They began to argue, each claiming that their experience of the elephant was the correct one.  Finally, the village elder shouted over their voices, “Enough! You want to know what an elephant is like?  Well, each of you is right! You each only touched a small piece of the elephant – put all your experiences together and you have an idea of what the elephant is really like.”

What is God like?

The Psalmist talks about a God of might and power, majesty and glory – voice thundering over waters, breaking cedars of Lebanon, flashing forth flames of fire, causing the wilderness to shake, oaks to swirl and strips forest bare. 

This is a God whose voice wreaks havoc.

This is a God whose word stills chaos and brings creation into being.

Isaiah also encounters a grand and majestic God – high and lifted up, so big that the hem of God’s robe fills all the temple all glory and might, the seraphim covering their faces in from the sight of God too bright to bear, screaming “Holy” in the terror and joy of being in God’s presence and in pain of knowing their own unworthiness.

Isaiah, a mere mortal, doesn’t stand a chance here.  He immediately realized his peril – this is a place where mortals cannot live.  He has looked upon God and by all rights should be dead by now.  After all, Moses was given just a glimpse of God’s back and his hair went white![ii]  Isaiah cries out.

And God hears him.  God cleanses him from his sin – sending an angel with a live coal to cleanse Isaiah’s lips.  Then God sends Isaiah to carry God’s word to the children of Israel.

This is a God who cares for those God created.

This is a God who forgives.

This is a God who calls humans to be a part of bringing God’s word to those who need to hear it.

This is a God who sends.

Nicodemus encounters God in a very different way.  Instead of glory and light, he meets God in a dark courtyard.  Instead of an imposing figure so big that the hem of his robe overflows from the temple, there is a simple man.  Instead of angels singing, there are rough fishermen hanging out just out of earshot.  This is an encounter with God who will be high and lifted up, not in glory, but on a cross.

Nicodemus doesn’t dream he’s standing in the presence of God.  As far as he’s concerned, he’s here to have a nice chat with a visiting rabbi, to talk about some of the intriguing things this new rabbi is doing and teaching.

It’s a confusing talk.  Jesus tells Nicodemus that only those who are born from above/again can see the kingdom of God.

What could that mean?  Did Jesus say he had to be born from above?  Maybe Jesus said born again?  The word used there, ‘anothen,’ can mean both “from above” and “again.” How can you be born from above?  But how could you be born again? It’s impossible to physically be born again.

Jesus corrects his confusion: “You have to be born from above, born of water and the Spirit to enter the kingdom of God.  This is not a second physical birth.  This is being born spiritually, born to a new relationship with God.  It’s as silly to ask how God does this as it is to think that you can tell where the wind is from and where it goes and control it.  This is something beyond you, something of God.”

Nicodemus is stunned.  “How can these things be?”  The implications are staggering.  Born of water and Spirit, born into citizenship of heaven!

Jesus goes on:  “Listen to the one who has descended from heaven, and will be lifted up to be salvation for all: This is how God loves the world:  The Son was sent to the world, not to judge but to save everyone who bonds with and trusts in the Son.”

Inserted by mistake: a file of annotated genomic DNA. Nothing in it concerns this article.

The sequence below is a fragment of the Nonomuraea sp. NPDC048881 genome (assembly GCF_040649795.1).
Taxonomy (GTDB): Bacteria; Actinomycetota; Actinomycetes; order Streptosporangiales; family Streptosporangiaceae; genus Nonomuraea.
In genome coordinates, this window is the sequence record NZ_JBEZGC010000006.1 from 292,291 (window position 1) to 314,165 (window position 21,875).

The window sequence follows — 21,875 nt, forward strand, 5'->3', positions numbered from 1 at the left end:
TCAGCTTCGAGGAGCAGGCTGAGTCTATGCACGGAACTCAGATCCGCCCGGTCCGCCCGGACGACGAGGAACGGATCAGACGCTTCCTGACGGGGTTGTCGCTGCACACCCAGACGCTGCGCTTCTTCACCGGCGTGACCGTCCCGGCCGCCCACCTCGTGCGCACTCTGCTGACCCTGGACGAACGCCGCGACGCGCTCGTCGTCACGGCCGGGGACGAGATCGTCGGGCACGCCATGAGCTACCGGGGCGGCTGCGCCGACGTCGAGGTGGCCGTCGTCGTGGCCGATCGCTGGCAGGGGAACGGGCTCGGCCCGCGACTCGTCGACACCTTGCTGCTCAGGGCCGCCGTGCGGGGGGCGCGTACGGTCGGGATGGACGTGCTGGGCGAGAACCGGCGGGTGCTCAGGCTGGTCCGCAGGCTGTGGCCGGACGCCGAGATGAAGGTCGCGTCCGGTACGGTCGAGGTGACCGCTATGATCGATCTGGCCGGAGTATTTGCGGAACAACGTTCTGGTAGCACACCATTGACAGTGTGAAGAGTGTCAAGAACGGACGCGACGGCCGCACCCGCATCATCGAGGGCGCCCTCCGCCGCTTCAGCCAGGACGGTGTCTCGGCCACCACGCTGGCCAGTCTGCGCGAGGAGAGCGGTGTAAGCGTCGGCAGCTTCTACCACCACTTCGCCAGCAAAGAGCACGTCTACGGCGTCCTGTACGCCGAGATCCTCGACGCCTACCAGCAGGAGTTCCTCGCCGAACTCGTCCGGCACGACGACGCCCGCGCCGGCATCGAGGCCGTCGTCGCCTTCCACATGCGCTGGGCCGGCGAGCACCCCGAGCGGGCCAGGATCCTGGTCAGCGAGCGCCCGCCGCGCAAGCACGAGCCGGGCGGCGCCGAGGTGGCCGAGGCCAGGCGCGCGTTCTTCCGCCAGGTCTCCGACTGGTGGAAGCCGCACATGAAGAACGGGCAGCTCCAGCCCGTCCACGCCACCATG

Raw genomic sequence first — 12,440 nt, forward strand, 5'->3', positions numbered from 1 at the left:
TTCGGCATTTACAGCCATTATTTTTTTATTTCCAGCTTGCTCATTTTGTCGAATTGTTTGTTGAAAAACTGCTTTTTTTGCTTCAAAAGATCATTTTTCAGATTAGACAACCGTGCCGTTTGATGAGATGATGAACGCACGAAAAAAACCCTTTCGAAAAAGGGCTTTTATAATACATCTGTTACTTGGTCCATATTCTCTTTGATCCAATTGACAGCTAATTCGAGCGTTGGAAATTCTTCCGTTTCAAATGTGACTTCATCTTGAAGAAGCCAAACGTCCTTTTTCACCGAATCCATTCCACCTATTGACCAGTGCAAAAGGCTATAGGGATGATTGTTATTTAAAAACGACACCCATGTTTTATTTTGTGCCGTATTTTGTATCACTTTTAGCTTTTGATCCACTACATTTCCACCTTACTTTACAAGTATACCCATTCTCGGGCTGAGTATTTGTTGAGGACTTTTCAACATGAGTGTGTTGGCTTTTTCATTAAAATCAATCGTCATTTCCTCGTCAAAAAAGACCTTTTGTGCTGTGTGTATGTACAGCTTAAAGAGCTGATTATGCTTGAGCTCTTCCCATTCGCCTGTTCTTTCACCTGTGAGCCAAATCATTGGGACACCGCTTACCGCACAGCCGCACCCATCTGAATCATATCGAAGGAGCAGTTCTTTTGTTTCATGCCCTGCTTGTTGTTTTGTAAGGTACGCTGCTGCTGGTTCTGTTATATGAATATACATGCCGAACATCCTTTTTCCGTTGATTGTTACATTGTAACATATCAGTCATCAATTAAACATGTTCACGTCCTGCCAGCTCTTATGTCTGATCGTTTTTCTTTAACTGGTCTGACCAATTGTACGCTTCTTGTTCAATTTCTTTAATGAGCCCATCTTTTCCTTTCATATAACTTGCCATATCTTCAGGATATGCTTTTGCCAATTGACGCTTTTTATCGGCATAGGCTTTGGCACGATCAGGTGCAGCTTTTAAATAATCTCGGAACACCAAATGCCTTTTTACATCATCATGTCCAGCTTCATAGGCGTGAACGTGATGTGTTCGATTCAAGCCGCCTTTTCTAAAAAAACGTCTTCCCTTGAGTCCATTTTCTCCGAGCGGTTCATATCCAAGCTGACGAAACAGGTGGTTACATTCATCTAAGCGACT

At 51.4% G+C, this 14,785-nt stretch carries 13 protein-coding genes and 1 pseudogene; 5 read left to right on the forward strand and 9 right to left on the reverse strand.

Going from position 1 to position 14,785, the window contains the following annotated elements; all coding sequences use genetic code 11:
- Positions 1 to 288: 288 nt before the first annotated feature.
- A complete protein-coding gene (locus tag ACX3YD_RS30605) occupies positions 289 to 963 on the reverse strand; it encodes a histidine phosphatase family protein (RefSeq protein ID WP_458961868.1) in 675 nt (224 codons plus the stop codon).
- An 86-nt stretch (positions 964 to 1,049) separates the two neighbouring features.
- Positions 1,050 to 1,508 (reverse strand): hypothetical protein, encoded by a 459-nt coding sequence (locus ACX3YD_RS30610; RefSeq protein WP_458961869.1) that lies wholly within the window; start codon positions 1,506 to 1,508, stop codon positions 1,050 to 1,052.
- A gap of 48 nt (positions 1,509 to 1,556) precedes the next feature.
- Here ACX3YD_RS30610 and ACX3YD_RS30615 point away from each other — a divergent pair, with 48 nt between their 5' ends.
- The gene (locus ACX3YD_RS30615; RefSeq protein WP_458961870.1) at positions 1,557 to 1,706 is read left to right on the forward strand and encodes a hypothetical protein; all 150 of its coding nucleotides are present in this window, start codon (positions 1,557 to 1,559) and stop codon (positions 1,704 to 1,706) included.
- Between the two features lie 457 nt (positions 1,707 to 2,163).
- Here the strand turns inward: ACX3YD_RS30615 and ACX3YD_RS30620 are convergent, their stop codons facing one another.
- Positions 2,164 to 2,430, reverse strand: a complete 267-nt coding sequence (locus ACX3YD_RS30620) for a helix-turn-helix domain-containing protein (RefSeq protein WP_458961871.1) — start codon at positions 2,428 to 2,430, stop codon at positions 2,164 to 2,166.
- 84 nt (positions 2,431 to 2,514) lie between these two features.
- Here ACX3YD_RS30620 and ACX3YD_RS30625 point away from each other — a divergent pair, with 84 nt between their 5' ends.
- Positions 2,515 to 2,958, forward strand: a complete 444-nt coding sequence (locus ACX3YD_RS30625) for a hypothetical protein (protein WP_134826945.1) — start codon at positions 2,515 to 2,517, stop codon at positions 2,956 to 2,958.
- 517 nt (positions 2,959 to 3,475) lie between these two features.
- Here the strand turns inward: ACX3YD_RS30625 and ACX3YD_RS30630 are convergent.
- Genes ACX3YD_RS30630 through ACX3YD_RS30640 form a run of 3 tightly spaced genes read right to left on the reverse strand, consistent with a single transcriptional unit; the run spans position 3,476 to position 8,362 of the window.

This is a God who loves deeply all of creation, even those who have turned their backs on God.

This is a God who loves in action, sending God’s Son to the world.

This is a God who does not judge and condemn, but acts to save and heal.

This is a God who became a part of creation, became human in order to gathers all the world back into God’s arms.

Paul also encounters God high and lifted up – a light shines from heaven and God in the form of Jesus speaks to Paul on the road to Damascus[iii], a light so dazzling that Paul became blind.  Paul thought long and hard about his encounter.  He saw the implication that Nicodemus missed – that if we are born from above, of water and Spirit, then God has adopted us as children.  Not only that, we are heirs with Christ – God has lifted us up to be in relationship with him, to be with us in our suffering and our joys. 

This is a God who brings us back into relationship.

This is a God who loves us as the Father loves the Son.

This is a God who generously gives us the same inheritance as the Son.

The whole Bible is full of stories of people who have encountered God and excitedly proclaimed their experience:

This is a God who walked in the Garden with Adam.

This is a God who went on a journey with Abraham.

This is a God who rescued Israel from Egypt and wandered in the wilderness with them.

This is a God who cried over Israel’s disobedience and yearned for their repentance.

This is a God who reached out to the prodigal children of Israel with prophets to proclaim both God’s judgment and God’s grace.

This is a God who came down to us and became one of us.

This is a God who sent the Son to save –not condemn or judge – the world.

This is a God who died as one of us and rose again, making it possible for us to rise again too.

This is a God who adopts us as children and heirs.

This is a God who…. (fill in the story of your encounter with God)

This is Trinity.

"The Trinity is our way of telling the story of how God is at work in the world through Jesus by the power of the Holy Spirit."[iv]

[i][i] I heard this story as a child, and don’t remember where I first heard it.
[ii] Exodus 33:18-34:1
[iii] Acts 9:1-8
[iv] Quote taken from conversation thread on the Trinity from the ELCA clergy Facebook page, particularly from Clint Schnekloth’s original post and Chris Repp’s reply.